The eubacterial community structures at the beginning of the experiment, i.e. before the addition of the E. cloacae cells, and 6 weeks after the inoculation were compared through the use of 16S rRNA gene sequences and clone libraries. Several restriction endonucleases were tested, both alone and in combination, for the generation of the most diverse restriction patterns. Enzymatic fragmentation of the PCR products with the restriction endonucleases Mspl and Rsal gave promising restriction patterns (Figure 2). The T-RFLP fingerprints of the bacterial 16S rRNA gene fragments revealed a total of 14 terminal restriction fragments, which were organized into Operational Taxonomic Units (OTUs). 10 of them were already present in the samples taken at the start of the experiment, i.e. before addition of the E. cloacae cells (W0), while sampling after 6 weeks of AD by the augmented microbial community (W6) yielded a diversified group of eubacteria comprising 13 OTUs. Four taxonomic groups (Table 1) were most abundant in both samples, accounting for 79% and 67% of the whole population in the W0 and W6 samples, respectively. Others are listed in Table 2.

The cell number (colony forming units) of the inoculated E. cloacae (109 x CFU mL-1) quickly

stabilized at 5-7 107 CFU/mL. The average cell density in biogas reactors is 109-1010 x CFU mL-

(Langer, 2013) and the community is composed of several hundred strains in various abundances. E. cloacae therefore did not predominate in the microbial community and its abundance was not high enough to reach the sensitivity threshold of the T-RFLP method, hough its presence was readily detectable by Real-Time PCR.


The oste

he ostensible difference between the two sets of results stems from the distinct nature of the applied methods. Real-Time PCR involves the use of specific primers and its sensitivity exceeds that of the end-point PCR with the universal primers employed in T-RFLP at least 100-fold. Given the nature of the multitemplate PCR, the various fragments compete for the components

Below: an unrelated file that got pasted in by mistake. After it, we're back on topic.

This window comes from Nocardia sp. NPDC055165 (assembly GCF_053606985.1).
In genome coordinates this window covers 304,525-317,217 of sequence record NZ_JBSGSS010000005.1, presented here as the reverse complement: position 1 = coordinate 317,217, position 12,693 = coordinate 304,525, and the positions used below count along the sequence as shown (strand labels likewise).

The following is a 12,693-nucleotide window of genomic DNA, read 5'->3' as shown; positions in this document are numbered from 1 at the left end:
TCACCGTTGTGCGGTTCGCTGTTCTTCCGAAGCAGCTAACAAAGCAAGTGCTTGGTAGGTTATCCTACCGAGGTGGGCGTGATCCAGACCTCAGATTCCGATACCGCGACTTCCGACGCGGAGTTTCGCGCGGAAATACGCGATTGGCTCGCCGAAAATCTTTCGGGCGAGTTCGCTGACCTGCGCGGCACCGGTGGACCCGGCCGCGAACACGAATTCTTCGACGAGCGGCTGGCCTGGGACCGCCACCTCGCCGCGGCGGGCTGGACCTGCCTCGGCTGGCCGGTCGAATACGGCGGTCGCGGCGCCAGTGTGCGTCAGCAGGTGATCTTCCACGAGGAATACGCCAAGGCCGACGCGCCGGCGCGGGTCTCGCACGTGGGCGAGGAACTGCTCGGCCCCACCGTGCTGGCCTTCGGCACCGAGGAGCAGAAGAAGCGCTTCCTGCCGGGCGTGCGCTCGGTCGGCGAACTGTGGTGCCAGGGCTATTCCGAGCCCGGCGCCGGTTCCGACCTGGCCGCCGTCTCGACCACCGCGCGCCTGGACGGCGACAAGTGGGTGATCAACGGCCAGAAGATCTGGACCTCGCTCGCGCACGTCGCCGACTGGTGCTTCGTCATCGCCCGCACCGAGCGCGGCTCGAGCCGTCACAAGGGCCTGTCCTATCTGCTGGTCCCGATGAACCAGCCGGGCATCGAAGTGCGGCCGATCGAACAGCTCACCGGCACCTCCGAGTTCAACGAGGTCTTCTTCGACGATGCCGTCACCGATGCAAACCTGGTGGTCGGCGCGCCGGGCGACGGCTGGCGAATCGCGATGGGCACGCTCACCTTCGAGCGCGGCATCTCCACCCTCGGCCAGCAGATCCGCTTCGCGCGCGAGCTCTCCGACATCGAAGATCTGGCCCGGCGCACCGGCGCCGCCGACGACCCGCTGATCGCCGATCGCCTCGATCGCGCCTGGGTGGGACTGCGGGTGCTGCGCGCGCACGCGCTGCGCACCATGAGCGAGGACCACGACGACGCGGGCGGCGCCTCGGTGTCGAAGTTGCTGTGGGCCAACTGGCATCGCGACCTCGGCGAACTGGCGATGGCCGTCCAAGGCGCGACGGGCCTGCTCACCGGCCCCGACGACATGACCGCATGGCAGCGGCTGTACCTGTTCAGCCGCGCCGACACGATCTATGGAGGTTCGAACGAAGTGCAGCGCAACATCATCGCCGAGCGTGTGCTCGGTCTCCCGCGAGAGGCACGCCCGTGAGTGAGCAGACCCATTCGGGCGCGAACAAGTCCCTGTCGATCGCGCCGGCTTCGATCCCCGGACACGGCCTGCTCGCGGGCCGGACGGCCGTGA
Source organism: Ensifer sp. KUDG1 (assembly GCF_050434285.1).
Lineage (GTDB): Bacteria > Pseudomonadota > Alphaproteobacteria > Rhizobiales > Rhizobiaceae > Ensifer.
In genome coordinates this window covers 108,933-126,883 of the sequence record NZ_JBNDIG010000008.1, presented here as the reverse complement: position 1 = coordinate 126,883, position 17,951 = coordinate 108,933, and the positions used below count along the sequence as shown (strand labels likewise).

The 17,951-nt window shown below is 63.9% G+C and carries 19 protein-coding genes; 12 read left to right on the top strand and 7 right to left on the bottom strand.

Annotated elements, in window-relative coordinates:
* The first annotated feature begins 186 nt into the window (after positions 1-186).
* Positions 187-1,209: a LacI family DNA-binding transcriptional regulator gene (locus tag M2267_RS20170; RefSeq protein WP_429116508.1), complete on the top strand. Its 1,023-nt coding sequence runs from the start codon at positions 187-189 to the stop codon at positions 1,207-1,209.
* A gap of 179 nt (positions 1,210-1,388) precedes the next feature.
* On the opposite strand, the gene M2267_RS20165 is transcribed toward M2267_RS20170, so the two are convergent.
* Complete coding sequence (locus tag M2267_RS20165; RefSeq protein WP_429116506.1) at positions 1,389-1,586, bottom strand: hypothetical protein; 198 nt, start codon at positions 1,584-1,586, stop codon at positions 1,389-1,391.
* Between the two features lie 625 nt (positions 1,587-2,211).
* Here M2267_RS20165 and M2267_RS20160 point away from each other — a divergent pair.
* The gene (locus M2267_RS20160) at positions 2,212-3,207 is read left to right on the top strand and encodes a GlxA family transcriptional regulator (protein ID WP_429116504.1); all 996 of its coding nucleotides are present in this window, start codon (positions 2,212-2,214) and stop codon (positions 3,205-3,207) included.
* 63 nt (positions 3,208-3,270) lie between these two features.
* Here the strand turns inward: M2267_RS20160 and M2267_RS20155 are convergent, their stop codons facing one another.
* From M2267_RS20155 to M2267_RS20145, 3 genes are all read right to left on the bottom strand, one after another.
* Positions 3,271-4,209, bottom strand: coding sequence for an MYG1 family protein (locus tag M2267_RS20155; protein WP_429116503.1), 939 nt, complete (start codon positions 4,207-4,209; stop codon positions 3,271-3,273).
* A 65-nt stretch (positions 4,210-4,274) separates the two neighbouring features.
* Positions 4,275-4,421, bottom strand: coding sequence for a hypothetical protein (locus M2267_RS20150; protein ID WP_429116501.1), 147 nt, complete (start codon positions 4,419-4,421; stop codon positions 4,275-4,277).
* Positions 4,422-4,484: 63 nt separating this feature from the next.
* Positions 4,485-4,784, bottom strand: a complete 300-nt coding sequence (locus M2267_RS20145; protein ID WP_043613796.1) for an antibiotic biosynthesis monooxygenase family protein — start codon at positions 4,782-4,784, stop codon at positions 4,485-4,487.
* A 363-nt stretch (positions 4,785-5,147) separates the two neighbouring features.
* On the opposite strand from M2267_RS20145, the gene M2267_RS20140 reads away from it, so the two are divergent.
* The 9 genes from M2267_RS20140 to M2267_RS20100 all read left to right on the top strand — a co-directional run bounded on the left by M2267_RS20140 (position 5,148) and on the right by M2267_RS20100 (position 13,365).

(primers, enzyme, etc.) and this could easily result in discrimination against the template originating from the inoculated strain.

To investigate this issue further, we conducted several Real-Time PCR and T-RFLP experir

with various amounts of E. cloacae cells added to the liquid phase of AD reactors that had no

previous contact with the bacterium. The results corroborated that the samples with the closest

threshold cycle (Ct) values to W6 in Real-Time PCR displayed similar behavior in the T-RFLP

fingerprinting, i.e. the T-RFLP peak corresponding to E. cloacae did not significantly emerge

from the background noise. Nevertheless, the community clearly responded to the introduction of

the novel H2-producing strain; the changes are discussed in the next section.

3.3.1 OTU-1 (84 bp)

The smallest identified predominant terminal restriction fragment (TR-F) was 84 bp long. The abundance of this strain was reduced from an initial 17% to 6%, suggesting that this strain had limited ability to adapt to the altered microbial environment. Four clones were sequenced, two from each clone library. The result of the Ribosomal Database Project (RDP) on-line similarity search gave a straightforward result, identifying the species in question as a member of the family Porphyromonadaceae. The closest matching strain in the NCBI BLAST database was Proteiniphilum acetatigenes, though the confidence value was rather low (87%). This bacterium was found in a biogas-producing consortium using denaturing gradient gel electrophoresis for identification (Pobeheim, 2010). P. acetatigenes was first isolated from an upflow anaerobic sludge blanket-type anaerobic digester and was described as a new lineage within the Cytophaga-Flavobacterium-Bacteroides group. In co-culture with its syntrophic propionate degrading partners Syntrophobacter sulfatireducens and Methanobacter formicicum, P. acetatigenes effectively converted propionate to acetate and CH4 (Chen, 2005).